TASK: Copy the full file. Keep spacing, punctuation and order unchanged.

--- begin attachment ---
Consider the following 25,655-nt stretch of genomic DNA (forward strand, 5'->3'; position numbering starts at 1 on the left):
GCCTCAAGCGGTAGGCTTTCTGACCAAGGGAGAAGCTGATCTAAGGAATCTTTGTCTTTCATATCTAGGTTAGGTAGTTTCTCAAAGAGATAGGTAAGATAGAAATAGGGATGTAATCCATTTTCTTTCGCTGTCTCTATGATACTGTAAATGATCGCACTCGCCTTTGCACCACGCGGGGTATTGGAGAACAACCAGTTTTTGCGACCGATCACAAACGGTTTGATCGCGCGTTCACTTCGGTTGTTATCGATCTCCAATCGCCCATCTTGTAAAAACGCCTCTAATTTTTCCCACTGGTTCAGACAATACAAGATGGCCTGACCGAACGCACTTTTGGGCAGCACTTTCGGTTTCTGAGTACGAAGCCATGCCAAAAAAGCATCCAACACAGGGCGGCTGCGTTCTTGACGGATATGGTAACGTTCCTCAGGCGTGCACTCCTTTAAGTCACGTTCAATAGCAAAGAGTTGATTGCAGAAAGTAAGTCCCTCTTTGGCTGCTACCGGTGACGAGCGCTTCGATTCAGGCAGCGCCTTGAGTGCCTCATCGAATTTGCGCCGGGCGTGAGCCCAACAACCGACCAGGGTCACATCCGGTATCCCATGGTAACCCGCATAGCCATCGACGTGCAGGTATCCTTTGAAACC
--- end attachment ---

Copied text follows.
Consider the following 25,655-nt stretch of genomic DNA (forward strand, 5'->3'; position numbering starts at 1 on the left):
GCCTCAAGCGGTAGGCTTTCTGACCAAGGGAGAAGCTGATCTAAGGAATCTTTGTCTTTCATATCTAGGTTAGGTAGTTTCTCAAAGAGATAGGTAAGATAGAAATAGGGATGTAATCCATTTTCTTTCGCTGTCTCTATGATACTGTAAATGATCGCACTCGCCTTTGCACCACGCGGGGTATTGGAGAACAACCAGTTTTTGCGACCGATCACAAACGGTTTGATCGCGCGTTCACTTCGGTTGTTATCGATCTCCAATCGCCCATCTTGTAAAAACGCCTCTAATTTTTCCCACTGGTTCAGACAATACAAGATGGCCTGACCGAACGCACTTTTGGGCAGCACTTTCGGTTTCTGAGTACGAAGCCATGCCAAAAAAGCATCCAACACAGGGCGGCTGCGTTCTTGACGGATATGGTAACGTTCCTCAGGCGTGCACTCCTTTAAGTCACGTTCAATAGCAAAGAGTTGATTGCAGAAAGTAAGTCCCTCTTTGGCTGCTACCGGTGACGAGCGCTTCGATTCAGGCAGCGCCTTGAGTGCCTCATCGAATTTGCGCCGGGCGTGAGCCCAACAACCGACCAGGGTCACATCCGGTATCCCATGGTAACCCGCATAGCCATCGACGTGCAGGTATCCTTTGAAACC